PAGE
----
2. Set the mood

If you’re hosting a date night in, then it's entirely up to you to set the mood and appeal to the senses. Our advice? Embrace the candlelit cliché with confidence. Choose scented candles with a subtle yet sultry fragrance – nothing to sweet or overpowering – or taper candles in chic modern stands for a serious style statement. Hot tip: the scent from a reed diffuser will linger for longer than that of a candle, and you'll have more control of the intensity of the fragrance.

3. Serve everything in style 

Whatever's on the menu, presentation can make all the difference between a merely tasty meal and a truly memorable one. That said, there is something rather intimate about a smorgasbord of finger foods to share – in which case a fancy cheese board and pretty platters are worthy investments. Looking to end of the night with a sweet treat? Here is some inspiration for late-night snacking.

4. Don't forget the couch

Now that you’ve wined and dined to your heart’s content it’s time to sit back and relax and enjoy each others’ company. Dress your couch for the occasion with textured throws and scattered cushions in sensual fabrics such as velvet and silk.

All items subject to availability. Prices may change.

Best Valentine’s Day dessert recipes

- - No comments
What better way to win someone’s heart than with food? Treat your sweetheart to delicious puddings by Mogau Seshoene this Valentine’s Day.
Food made with love is arguably the best gift of all, something author, chef and businesswoman Mogau Seshoene knows too well. Her love for South African cuisine and heritage combined with her fear of being dubbed a lazy daughter-in-law who doesn’t know how to cook turned into a successful business – The Lazy Makoti (the lazy daughter-in-law). She shares with us her recipes from her new book The Lazy Makoti’s Guide To The Kitchen – our Valentine’s Day gift to you. 


Serves 8 – 10 | Preparation time: 20 minutes  | Baking time: 1 hour

6 – 8 apples, cored and quartered

Caramel sauce
⅓ cup butter
½ cup brown sugar
¼ cup cream
½ tsp salt

⅘ cup butter
¾ cup sugar
3 eggs
2 tsp vanilla essence
1½ cups self-raising flour

Preheat oven to 180°. Grease a cake tin and place the apple pieces side by side to cover the base, creating a circular or spiral pattern. In a saucepan, heat butter and add sugar, cream and salt. Stir to dissolve the sugar, bring to a simmer and cook until sauce turns a brownish caramel colour. Pour the caramel over the apples and set aside. To make the cake, place the butter and sugar in a large bowl and beat until fluffy. Add the eggs, one at a time, and combine well. Stir in the vanilla essence and fold in the flour. Spoon the batter over the caramel apples. Bake for one hour until a skewer inserted in the centre of the cake comes out clean. Cool and turn upside down onto a plate.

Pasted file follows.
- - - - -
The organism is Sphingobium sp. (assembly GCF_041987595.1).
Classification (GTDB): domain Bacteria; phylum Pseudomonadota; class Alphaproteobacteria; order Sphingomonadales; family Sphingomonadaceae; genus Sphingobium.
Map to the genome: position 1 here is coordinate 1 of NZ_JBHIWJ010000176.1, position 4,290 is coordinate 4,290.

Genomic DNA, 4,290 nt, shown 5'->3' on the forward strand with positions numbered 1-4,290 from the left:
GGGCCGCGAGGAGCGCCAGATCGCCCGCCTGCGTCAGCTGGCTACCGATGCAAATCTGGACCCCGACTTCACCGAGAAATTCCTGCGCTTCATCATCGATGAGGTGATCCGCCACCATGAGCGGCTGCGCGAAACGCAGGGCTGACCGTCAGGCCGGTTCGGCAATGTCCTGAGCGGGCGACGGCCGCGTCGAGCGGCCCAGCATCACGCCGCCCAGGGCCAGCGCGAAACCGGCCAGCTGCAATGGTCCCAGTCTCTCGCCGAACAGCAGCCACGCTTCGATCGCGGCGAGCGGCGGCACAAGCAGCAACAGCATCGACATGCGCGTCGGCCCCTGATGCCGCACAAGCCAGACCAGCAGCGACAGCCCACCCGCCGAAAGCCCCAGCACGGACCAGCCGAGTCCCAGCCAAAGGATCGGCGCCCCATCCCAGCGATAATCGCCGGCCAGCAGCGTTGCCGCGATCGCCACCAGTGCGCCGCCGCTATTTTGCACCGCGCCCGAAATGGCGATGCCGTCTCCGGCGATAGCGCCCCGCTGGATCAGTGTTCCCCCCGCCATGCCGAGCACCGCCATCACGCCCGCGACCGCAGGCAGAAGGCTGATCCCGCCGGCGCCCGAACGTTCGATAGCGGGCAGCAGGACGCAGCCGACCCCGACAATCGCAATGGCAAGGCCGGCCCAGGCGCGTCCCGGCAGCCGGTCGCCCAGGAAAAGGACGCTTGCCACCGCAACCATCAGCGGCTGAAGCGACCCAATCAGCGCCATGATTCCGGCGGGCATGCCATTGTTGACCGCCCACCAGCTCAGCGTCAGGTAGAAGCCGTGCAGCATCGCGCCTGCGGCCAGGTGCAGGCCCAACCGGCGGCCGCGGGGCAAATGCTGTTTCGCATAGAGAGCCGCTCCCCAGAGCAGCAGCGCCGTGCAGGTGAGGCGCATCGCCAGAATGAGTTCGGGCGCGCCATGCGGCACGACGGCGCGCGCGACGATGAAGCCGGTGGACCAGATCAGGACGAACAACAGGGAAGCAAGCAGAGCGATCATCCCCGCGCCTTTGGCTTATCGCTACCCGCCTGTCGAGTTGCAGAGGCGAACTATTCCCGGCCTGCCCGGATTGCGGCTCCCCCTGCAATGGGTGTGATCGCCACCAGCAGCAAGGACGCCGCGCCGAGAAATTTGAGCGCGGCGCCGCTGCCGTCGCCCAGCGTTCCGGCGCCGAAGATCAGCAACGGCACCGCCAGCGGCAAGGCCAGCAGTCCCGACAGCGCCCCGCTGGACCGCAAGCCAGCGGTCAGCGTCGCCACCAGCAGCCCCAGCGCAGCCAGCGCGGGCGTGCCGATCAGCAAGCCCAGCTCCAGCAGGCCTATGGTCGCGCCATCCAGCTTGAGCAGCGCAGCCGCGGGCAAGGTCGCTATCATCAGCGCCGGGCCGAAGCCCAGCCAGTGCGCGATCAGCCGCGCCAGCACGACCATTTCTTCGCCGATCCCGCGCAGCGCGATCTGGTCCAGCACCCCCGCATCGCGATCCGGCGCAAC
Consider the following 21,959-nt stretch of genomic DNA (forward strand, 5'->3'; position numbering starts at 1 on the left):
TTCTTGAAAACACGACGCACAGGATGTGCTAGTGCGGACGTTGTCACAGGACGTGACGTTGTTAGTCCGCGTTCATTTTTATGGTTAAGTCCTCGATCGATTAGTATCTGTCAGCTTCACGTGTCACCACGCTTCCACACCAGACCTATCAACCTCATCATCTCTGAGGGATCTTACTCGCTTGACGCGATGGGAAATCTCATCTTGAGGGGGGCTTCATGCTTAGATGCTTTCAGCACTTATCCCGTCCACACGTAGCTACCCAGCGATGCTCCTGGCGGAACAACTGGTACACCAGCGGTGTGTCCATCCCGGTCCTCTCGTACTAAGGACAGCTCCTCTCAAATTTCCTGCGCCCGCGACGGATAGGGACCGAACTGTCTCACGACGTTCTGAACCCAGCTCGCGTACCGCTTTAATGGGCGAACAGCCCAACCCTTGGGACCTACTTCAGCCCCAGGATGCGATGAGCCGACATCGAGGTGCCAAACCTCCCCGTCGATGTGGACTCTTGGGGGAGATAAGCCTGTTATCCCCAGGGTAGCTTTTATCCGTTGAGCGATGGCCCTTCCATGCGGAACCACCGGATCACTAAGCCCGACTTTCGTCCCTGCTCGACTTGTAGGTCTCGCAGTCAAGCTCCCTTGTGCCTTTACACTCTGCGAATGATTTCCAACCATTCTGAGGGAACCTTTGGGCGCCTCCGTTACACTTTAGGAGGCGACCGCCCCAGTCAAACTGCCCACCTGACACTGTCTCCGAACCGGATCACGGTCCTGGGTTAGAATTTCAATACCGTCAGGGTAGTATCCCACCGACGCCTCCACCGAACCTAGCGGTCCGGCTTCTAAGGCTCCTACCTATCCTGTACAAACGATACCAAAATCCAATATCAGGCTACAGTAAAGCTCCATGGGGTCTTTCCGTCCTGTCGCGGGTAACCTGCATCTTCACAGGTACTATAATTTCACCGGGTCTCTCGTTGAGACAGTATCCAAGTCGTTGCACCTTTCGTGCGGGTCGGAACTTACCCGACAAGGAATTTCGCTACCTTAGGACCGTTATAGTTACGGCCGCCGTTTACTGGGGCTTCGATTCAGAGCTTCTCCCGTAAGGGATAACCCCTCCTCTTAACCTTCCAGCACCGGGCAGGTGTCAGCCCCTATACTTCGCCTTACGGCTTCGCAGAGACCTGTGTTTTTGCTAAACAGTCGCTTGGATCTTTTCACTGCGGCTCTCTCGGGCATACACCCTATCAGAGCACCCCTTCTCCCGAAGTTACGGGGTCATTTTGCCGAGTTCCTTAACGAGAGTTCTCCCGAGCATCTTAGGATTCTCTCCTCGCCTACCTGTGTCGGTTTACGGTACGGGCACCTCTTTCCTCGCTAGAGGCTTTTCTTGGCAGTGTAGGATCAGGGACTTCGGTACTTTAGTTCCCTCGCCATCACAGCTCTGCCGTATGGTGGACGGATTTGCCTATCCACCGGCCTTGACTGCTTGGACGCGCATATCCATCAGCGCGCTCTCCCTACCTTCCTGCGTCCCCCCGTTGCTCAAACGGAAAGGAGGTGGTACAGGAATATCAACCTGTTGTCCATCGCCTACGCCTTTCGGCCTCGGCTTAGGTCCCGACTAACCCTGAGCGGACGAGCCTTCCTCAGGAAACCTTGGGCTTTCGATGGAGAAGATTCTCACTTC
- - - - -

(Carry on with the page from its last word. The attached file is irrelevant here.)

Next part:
Serves 4 | Preparation time: 30 minutes | Baking time: 10 minutes

1 cup flour
1 Tbsp castor sugar
½ cup butter, cold
1 egg, lightly beaten
2 Tbsp cold water

2 tubs cream cheese
¼ cup honey
3 cups fresh berries (variety of your choice)

Preheat oven to 180°. Grease and prepare a tart dish. To make the pastry: sift flour and castor sugar and, using your fingers, rub in butter until crumbly. Add egg and mix together. Blend in cold water and chill in fridge for 30 minutes. Roll out pastry and cut into squares to cover 4 x 10cm tartlet tins. Line tins, trimming pastry if necessary. Prick pastry with a fork and bake for 10 minutes until golden brown. Remove from oven and set aside to cool completely. To make the filling: combine cream cheese and honey in a large mixing bowl and mix well. Pour into prepared pastry cases and top with berries. Tip: if fresh berries are not available, try frozen berries. Defrost before adding to tarts.


Preparation time: 20 minutes | Baking time: 30 minutes

1 cup cake flour
3 heaped Tbsp cocoa powder
1 Tbsp baking powder
¾ cup butter
½ cup castor sugar
3 eggs, beaten
1 tsp vanilla essence
2 Tbsp milk

360g tin of caramel
1 cup cottage cheese
1½ slabs Peppermint Crisp chocolate
Fresh mint leaves to garnish

Preheat oven to 180° and grease a 20cm cake tin. Sift flour, cocoa and baking powder together in a bowl. In a separate bowl, cream the butter and castor sugar, and then add the eggs, vanilla essence and milk. Make a well in the flour mixture and mix in the wet ingredients. Spoon batter into cake tin and bake for 30 minutes until risen and cooked. Allow to cool. For the topping: mix caramel and cottage cheese in a bowl. Grate one bar of chocolate and fold into the caramel mixture. Generously spread caramel topping onto the cake. Decorate with more grated chocolate and mint leaves.
These recipes were extracted from The Lazy Makoti's Guide To The Kitchen by Mogau Seshoene (Quivertree Publications, R340)
Click here to buy.